Should post 50s avoid or embrace cosmetic surgery?
Baby Boomers are a transformative generation, and they are approaching midlife with the same rebelliousness and rule-breaking spirit that has characterized their behavior over the last half century. They simply won't take aging lying down.
But along with the youthful attitude toward work and health comes the shadow side -- a relentless pressure to appear as young as one feels inside, which has led to a boom in cosmetic surgery. Americans spent $10 billion on procedures in 2011.
There are some who swear off the trend. Actress Cate Blanchett, 42, recently told Fashionista.com: "There’s been a decade or so of people doing intervention with their face and their body. Now that we’re emerging from that people are seeing that long term it’s not so great. ... In the end if you have all that stuff done..in the end you just see the work. It doesn’t fill me with admiration, it fills me with pity."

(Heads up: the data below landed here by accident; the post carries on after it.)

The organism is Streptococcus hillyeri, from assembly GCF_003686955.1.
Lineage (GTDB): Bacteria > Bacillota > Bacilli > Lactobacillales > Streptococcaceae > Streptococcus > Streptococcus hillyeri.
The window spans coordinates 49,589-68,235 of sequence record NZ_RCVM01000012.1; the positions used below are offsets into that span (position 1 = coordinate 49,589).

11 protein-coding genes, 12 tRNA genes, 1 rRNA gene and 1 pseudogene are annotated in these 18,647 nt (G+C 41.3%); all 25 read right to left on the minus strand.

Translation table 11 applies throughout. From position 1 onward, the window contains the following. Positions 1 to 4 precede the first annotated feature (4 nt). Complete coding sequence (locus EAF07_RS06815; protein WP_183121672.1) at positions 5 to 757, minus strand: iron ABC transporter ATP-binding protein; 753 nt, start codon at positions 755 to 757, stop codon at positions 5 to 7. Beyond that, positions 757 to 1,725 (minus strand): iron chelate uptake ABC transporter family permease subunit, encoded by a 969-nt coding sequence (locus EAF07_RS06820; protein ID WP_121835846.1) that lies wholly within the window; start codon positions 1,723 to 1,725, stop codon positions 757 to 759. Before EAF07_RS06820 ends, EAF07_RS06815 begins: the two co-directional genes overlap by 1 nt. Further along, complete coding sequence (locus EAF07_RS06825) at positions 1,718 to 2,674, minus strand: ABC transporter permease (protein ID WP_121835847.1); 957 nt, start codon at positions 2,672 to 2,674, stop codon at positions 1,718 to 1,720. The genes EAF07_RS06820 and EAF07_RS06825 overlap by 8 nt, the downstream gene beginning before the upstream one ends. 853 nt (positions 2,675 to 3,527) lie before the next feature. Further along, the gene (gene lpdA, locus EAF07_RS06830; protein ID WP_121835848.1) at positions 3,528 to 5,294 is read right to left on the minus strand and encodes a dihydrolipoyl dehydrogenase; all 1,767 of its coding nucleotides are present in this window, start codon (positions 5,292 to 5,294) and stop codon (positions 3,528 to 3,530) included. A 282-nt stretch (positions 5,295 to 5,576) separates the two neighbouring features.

On the other end of the spectrum, there's Joan Rivers, who has reportedly had more than 700 cosmetic procedures. But as she told Huff/Post50: "I don't give a damn what people think. If you don't like my opinion, too bad. That's the only good thing about age."
In the first installment of our Change My Mind debate series, we asked two women to defend their views on cosmetic surgery.
Speaking against the trend is filmmaker and activist Susan Hess Logeais, who has dealt with body image issues as a ballet dancer, model, actress, filmmaker and social activist.
Her challenger is Deborah Gaines, one of Huff/Post50's most-read bloggers, a veteran journalist and graduate of Yale and Columbia Universities whose writing has been featured in The New Yorker, The American Lawyer, Redbook, the San Francisco Chronicle and the New York Post.
Join the debate below, and see if Susan or Deborah change your mind.